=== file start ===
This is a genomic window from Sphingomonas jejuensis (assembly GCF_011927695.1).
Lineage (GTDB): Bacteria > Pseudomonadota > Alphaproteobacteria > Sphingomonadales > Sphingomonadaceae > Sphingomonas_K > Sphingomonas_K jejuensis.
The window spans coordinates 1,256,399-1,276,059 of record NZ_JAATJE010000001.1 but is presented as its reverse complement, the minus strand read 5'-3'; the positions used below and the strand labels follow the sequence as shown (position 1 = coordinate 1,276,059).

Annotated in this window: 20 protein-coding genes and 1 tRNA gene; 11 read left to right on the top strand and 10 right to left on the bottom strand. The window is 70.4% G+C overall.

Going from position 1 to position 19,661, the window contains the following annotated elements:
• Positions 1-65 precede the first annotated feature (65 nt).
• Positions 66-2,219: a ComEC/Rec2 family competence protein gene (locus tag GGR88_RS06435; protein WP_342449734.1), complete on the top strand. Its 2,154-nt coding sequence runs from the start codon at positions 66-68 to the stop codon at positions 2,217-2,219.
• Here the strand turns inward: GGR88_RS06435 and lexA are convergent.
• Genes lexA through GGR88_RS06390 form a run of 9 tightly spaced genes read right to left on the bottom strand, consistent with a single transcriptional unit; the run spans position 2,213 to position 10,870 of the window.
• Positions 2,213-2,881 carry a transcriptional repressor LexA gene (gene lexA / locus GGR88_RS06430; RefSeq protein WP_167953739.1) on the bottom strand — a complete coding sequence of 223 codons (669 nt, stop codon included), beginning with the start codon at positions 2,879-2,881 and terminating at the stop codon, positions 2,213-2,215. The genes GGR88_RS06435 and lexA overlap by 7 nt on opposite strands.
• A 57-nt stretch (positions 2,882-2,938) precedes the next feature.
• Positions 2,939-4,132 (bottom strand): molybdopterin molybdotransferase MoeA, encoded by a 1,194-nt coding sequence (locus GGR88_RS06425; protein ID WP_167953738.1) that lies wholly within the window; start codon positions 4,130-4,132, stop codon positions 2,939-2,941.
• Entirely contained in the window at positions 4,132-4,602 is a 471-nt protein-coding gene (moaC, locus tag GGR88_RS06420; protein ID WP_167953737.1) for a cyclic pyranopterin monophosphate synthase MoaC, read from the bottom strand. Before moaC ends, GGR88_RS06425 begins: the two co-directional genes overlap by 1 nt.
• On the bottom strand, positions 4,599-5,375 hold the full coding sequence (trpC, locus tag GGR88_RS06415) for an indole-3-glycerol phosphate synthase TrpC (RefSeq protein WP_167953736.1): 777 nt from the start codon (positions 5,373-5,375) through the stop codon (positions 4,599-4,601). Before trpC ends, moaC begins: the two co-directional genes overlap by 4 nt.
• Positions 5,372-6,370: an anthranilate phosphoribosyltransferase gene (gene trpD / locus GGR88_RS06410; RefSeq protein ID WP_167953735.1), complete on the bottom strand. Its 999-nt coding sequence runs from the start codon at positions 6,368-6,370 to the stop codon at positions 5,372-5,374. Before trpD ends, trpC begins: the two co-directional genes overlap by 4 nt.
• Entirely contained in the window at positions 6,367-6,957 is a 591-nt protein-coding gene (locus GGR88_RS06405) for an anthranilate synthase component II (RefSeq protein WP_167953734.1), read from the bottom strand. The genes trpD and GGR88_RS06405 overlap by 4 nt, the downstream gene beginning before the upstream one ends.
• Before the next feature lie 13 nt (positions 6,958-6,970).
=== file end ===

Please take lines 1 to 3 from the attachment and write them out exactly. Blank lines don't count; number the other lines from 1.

This is a genomic window from Sphingomonas jejuensis (assembly GCF_011927695.1).
Lineage (GTDB): Bacteria > Pseudomonadota > Alphaproteobacteria > Sphingomonadales > Sphingomonadaceae > Sphingomonas_K > Sphingomonas_K jejuensis.
The window spans coordinates 1,256,399-1,276,059 of record NZ_JAATJE010000001.1 but is presented as its reverse complement, the minus strand read 5'-3'; the positions used below and the strand labels follow the sequence as shown (position 1 = coordinate 1,276,059).